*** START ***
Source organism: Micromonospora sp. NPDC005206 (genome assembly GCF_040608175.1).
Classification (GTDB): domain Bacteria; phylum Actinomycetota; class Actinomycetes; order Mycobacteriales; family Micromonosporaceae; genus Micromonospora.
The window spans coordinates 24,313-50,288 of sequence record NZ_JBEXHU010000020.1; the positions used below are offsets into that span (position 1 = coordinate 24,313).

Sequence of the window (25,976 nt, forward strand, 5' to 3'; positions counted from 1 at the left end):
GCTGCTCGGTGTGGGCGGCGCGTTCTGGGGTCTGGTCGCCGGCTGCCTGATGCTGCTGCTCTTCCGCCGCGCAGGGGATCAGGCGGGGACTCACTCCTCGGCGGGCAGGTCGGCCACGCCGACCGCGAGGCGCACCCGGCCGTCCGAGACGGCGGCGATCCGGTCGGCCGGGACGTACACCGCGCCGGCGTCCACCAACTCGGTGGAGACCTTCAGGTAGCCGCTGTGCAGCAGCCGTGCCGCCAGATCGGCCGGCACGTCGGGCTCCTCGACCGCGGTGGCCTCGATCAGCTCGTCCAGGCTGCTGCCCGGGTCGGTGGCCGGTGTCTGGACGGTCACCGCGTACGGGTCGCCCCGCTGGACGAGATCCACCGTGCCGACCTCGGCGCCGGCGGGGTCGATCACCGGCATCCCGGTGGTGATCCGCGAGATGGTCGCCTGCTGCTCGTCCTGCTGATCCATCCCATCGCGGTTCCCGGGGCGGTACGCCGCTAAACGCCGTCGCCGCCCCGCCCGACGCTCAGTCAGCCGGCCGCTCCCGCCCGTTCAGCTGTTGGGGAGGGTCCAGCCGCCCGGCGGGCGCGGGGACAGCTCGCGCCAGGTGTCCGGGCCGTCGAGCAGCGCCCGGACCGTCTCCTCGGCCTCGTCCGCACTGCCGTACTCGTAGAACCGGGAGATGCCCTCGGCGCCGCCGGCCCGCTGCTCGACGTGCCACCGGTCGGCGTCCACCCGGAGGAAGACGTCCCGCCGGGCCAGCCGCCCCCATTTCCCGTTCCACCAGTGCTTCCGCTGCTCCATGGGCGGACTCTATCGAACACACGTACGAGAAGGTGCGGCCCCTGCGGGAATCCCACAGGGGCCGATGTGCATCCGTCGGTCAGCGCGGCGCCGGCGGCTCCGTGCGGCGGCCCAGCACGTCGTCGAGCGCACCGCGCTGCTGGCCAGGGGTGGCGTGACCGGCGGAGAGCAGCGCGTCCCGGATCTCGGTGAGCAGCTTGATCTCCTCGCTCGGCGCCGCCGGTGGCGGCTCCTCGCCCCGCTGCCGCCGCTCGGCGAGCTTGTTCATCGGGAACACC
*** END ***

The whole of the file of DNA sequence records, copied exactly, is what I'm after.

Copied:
Source organism: Micromonospora sp. NPDC005206 (genome assembly GCF_040608175.1).
Classification (GTDB): domain Bacteria; phylum Actinomycetota; class Actinomycetes; order Mycobacteriales; family Micromonosporaceae; genus Micromonospora.
The window spans coordinates 24,313-50,288 of sequence record NZ_JBEXHU010000020.1; the positions used below are offsets into that span (position 1 = coordinate 24,313).

Sequence of the window (25,976 nt, forward strand, 5' to 3'; positions counted from 1 at the left end):
GCTGCTCGGTGTGGGCGGCGCGTTCTGGGGTCTGGTCGCCGGCTGCCTGATGCTGCTGCTCTTCCGCCGCGCAGGGGATCAGGCGGGGACTCACTCCTCGGCGGGCAGGTCGGCCACGCCGACCGCGAGGCGCACCCGGCCGTCCGAGACGGCGGCGATCCGGTCGGCCGGGACGTACACCGCGCCGGCGTCCACCAACTCGGTGGAGACCTTCAGGTAGCCGCTGTGCAGCAGCCGTGCCGCCAGATCGGCCGGCACGTCGGGCTCCTCGACCGCGGTGGCCTCGATCAGCTCGTCCAGGCTGCTGCCCGGGTCGGTGGCCGGTGTCTGGACGGTCACCGCGTACGGGTCGCCCCGCTGGACGAGATCCACCGTGCCGACCTCGGCGCCGGCGGGGTCGATCACCGGCATCCCGGTGGTGATCCGCGAGATGGTCGCCTGCTGCTCGTCCTGCTGATCCATCCCATCGCGGTTCCCGGGGCGGTACGCCGCTAAACGCCGTCGCCGCCCCGCCCGACGCTCAGTCAGCCGGCCGCTCCCGCCCGTTCAGCTGTTGGGGAGGGTCCAGCCGCCCGGCGGGCGCGGGGACAGCTCGCGCCAGGTGTCCGGGCCGTCGAGCAGCGCCCGGACCGTCTCCTCGGCCTCGTCCGCACTGCCGTACTCGTAGAACCGGGAGATGCCCTCGGCGCCGCCGGCCCGCTGCTCGACGTGCCACCGGTCGGCGTCCACCCGGAGGAAGACGTCCCGCCGGGCCAGCCGCCCCCATTTCCCGTTCCACCAGTGCTTCCGCTGCTCCATGGGCGGACTCTATCGAACACACGTACGAGAAGGTGCGGCCCCTGCGGGAATCCCACAGGGGCCGATGTGCATCCGTCGGTCAGCGCGGCGCCGGCGGCTCCGTGCGGCGGCCCAGCACGTCGTCGAGCGCACCGCGCTGCTGGCCAGGGGTGGCGTGACCGGCGGAGAGCAGCGCGTCCCGGATCTCGGTGAGCAGCTTGATCTCCTCGCTCGGCGCCGCCGGTGGCGGCTCCTCGCCCCGCTGCCGCCGCTCGGCGAGCTTGTTCATCGGGAACACC